Two Postdocs in Political Economy
Rupturing the Dialectic

“Novel” Reading in 2018

by Adam David Morton on December 28, 2018

Following my annual practice, I have listed my “novel” reading for 2018. This is a way of documenting what I get through in a year’s worth of reading on the commute to work, in the evenings after work, and while travelling on those airplane journeys from/to Sydney outside of my “normal”  academic reading. My use of the term “novel” reading is loosely adopted, as you will see from the list.

I have read so many outstanding books this year that stretch across decolonial politics (Frantz Fanon, Viet Thanh Nguyen, Bruce Pascoe,
Ngũgĩ Wa Thiong’o), feminist classics (Emily Brontë, Barbara Kingslover,  Kate Grenville, Ursula Le Guin) and books that defy the boundaries of categorisation (Silvia Federici, Eduardo Galeano, Andrey Platonov,  Francisco Cantú).

It is impossible to highlight a favourite but with the disappearance of the forty-three Ayotzinapa students revealed by Anabel Hernández, along with the brutal reality of both the Mexican state and the “narcogobierno”, it is that book that carries the set image for this year.

  1. Yuri Slezkine, The House of Government: A Saga of the Russian Revolution (Princeton University Press, 2017).
  2. Amor Towles, A Gentleman in Moscow (Penguin, 2017).
  3. Andrey Platonov, The Foundation Pit [Kotlovan, 1930], trans. Robert and Elizabeth Chandler and Olg Meerson (Penguin, 2009).
  4. Viet Thanh Nguyen, The Sympathizer (Grove Atlantic, 2015).
  5. Frantz Fanon, Black Skin, White Masks [Peau Noire, Masques Blancs, 1952], trans. Charles Lam Markmann (Grove Atlantic, 1967).
  6. Andy Merrifield, The New Urban Question (Pluto Press, 2014).
  7. Don Winslow, The Force (Harper Collins, 2017).
  8. John Gibler, I Couldn’t Even Imagine That They Would Kill Us: An Oral History of the Attacks Against the Students of Ayotzinapa, Foreword Ariel Dorfman (City Lights Books, 2017).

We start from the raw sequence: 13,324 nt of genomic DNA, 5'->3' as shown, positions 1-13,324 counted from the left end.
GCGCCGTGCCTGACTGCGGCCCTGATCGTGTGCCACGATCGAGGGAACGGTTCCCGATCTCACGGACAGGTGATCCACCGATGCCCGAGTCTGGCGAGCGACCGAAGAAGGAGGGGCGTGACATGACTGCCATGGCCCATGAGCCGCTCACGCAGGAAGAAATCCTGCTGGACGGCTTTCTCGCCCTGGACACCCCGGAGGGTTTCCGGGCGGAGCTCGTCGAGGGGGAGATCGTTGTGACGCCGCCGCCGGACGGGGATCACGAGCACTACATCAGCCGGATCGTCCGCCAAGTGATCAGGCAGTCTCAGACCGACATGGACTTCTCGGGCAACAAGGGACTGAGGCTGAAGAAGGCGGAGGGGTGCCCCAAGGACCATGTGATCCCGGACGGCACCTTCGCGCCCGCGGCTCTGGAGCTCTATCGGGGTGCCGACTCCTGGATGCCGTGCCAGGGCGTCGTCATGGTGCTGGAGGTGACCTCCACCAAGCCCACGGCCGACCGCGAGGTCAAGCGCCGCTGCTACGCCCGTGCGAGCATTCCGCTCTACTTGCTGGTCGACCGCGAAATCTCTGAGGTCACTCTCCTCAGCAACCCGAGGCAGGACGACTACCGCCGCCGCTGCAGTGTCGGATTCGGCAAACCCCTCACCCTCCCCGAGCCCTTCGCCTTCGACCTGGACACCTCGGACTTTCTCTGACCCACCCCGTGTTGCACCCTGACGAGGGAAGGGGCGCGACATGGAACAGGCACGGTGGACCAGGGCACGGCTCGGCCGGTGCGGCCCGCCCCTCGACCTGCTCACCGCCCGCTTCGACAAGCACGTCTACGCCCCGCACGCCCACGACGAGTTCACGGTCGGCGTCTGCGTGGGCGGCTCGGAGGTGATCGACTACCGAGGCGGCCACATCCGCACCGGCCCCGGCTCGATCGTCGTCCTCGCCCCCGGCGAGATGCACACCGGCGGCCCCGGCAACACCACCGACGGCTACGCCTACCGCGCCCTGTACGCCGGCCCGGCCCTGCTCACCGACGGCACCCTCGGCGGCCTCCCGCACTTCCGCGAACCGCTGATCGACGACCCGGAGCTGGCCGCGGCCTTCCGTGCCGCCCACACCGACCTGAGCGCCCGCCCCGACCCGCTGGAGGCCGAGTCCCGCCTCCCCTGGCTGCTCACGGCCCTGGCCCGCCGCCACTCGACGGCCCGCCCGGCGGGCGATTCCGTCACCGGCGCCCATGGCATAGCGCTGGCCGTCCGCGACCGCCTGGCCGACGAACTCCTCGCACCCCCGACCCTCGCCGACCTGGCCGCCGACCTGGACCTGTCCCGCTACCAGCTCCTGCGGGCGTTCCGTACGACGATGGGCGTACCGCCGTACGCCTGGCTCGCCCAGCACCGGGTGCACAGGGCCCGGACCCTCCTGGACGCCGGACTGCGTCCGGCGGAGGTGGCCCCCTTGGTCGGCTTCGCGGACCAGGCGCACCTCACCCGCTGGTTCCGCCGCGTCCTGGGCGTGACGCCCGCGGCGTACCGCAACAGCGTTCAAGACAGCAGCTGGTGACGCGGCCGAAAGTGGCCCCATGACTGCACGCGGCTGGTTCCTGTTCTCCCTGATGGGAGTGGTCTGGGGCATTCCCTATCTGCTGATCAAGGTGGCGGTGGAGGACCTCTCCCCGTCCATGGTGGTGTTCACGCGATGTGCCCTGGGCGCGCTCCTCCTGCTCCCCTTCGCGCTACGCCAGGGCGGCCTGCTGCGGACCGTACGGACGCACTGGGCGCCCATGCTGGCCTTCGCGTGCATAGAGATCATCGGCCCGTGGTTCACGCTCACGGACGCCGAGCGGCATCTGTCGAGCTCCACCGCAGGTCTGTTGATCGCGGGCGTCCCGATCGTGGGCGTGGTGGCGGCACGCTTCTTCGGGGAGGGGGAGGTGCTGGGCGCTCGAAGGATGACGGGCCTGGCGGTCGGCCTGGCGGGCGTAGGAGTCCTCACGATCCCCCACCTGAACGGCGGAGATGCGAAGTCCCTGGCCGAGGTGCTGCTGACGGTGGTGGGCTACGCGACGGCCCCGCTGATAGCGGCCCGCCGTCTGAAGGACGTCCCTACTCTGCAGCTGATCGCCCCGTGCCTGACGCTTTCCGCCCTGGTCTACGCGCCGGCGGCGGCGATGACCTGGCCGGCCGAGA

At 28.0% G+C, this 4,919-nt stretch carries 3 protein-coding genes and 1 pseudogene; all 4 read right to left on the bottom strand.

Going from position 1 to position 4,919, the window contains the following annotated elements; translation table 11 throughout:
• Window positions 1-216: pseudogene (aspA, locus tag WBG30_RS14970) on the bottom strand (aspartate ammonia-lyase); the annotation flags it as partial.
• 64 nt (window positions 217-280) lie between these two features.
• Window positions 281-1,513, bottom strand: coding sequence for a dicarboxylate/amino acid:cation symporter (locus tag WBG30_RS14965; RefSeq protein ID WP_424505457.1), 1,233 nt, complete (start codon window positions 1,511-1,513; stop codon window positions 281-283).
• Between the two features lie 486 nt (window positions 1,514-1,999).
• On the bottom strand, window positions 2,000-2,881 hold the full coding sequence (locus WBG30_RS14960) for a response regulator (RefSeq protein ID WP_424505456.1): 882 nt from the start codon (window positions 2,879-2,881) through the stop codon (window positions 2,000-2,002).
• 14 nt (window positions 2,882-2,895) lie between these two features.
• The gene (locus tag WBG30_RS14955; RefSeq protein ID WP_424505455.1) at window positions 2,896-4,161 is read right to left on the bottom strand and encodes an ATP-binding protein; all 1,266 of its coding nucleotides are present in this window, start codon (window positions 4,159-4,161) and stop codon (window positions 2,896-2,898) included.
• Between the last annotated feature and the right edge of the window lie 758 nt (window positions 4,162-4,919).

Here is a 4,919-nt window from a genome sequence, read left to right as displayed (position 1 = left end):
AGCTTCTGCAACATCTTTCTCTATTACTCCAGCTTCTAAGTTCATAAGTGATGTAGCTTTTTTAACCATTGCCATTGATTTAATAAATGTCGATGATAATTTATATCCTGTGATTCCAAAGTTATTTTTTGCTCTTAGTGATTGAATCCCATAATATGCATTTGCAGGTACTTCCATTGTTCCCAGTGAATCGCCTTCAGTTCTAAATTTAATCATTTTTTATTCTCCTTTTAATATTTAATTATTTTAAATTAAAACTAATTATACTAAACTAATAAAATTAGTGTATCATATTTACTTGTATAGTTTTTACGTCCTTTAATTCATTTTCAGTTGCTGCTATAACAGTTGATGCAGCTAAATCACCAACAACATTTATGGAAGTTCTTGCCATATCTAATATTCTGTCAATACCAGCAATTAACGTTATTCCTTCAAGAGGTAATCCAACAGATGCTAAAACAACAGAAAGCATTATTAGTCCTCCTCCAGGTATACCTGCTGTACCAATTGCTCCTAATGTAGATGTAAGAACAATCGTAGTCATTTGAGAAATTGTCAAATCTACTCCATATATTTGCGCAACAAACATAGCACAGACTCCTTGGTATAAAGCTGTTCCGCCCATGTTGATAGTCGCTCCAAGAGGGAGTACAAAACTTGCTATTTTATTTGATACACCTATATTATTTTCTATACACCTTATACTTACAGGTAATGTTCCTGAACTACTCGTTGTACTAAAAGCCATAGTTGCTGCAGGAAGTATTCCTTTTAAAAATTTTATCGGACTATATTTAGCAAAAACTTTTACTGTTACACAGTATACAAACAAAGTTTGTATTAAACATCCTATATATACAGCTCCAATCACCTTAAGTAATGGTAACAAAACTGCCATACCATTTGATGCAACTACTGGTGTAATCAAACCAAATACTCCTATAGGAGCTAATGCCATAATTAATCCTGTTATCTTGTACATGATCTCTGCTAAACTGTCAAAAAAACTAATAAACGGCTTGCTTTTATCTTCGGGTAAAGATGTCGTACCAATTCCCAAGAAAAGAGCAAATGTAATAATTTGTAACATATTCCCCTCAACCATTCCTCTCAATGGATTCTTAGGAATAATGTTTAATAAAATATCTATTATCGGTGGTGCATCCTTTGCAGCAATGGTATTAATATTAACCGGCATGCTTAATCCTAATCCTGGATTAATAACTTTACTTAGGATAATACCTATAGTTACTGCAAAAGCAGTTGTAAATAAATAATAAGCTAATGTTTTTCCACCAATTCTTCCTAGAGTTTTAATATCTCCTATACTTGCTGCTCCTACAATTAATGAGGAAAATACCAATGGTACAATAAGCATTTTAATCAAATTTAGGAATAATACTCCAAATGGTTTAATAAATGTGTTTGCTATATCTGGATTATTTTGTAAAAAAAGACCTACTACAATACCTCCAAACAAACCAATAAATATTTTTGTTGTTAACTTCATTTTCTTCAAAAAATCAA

9. Walter Benjamin, The Storyteller: Short Stories (Verso, 2016).
  10. Francisco Cantú, The Line Becomes a River (The Bodley Head, 2018).
  11. Ngũgĩ Wa Thiong’o, A Grain of Wheat [1967] (Heinemann, 1986) [a re-read].
  12. Joseph Conrad, Nostromo: A Tale of the Seaboard [1904], ed. Jacques Berthoud and Mara Kalnins (Oxford University Press, 2007).
  13. Joseph Conrad, Nostromo: A Tale of the Seaboard [1904], ed. Veronique Paul (Penguin, 2007) [immediate re-read].
  14. Maya Jasanoff, The Dawn Watch: Joseph Conrad in a Global World (Penguin, 2017).
  15. Joseph Conrad, The Heart of Darkness [1899], ed. and intro. Owen Knowles (Penguin, 2007) [a re-read].
  16. W.G. Sebald, The Rings of Saturn [1995], trans. Michael Hulse (Vintage Books, 1998).
  17. Emily Brontë, Wuthering Heights [1847] (Penguin, 2003).
  18. Juan Gabriel Vásquez, The Secret History of Costaguana, trans. Anne McLean (Bloomsbury, 2011).
  19. Frantz Fanon, The Wretched of the Earth [Les damnés de la terre, 1961], intro. Jean-Paul Sartre, trans. Constance Farrington (Penguin, 1990) [a re-read].
  20. Don De Lillo, Cosmopolis (Picador, 2004).
  21. W.G. Sebald, Austerlitz, trans. Anthea Bell (Penguin, 2001).
  22. Eduardo Galeano, Open Veins of Latin America: Five Centuries of the Pillage of a Continent [Las venas abiertas de América Latina, 1971], trans. Cedric Belfrage (Monthly Review Press, 1997).
  23. Bruce Pascoe, Dark Emu: Aboriginal Australia and the Birth of Agriculture [2014] (Magabala Books, 2018 edition).
  24. Silvia Federici, Witches, Witch-Hunting and Women (PM Press, 2018).
  25. Barbara Kingslover, The Poisonwood Bible (Faber and Faber, 1999).
  26. Anabel Hernández, A Massacre in Mexico: The True Story Behind the Missing Forty-Three Students [La verdadera noche de Iguala. La historia que el gobierno quiso ocultar, 2017] (Verso, 2018).
  27. Ursula Le Guin, The Dispossessed [1974] (Orion Publishing Group, 2001).
  28. Kate Grenville, The Secret River (The Text Publishing Company, 2005).

Adam David Morton
Adam David Morton is Professor of Political Economy in the Department of Political Economy at the University of Sydney. He is author of Unravelling Gramsci: Hegemony and Passive Revolution in the Global Political Economy (2007); Revolution and State in Modern Mexico: The Political Economy of Uneven Development (2011), recipient of the 2012 Book Prize of the British International Studies Association (BISA) International Political Economy Group (IPEG); and co-author of Global Capitalism, Global War, Global Crisis (2018) with Andreas Bieler. He co-edits Progress in Political Economy (PPE) with Gareth Bryant that was the recipient of the 2017 International Studies Association (ISA) Online Media Caucus Award for the Best Blog (Group) and the 2018 International Studies Association (ISA) Online Media Caucus Award for Special Achievement in International Studies Online Media.

Leave a Response

Developed by Cemal Burak Tansel // Powered by Wordpress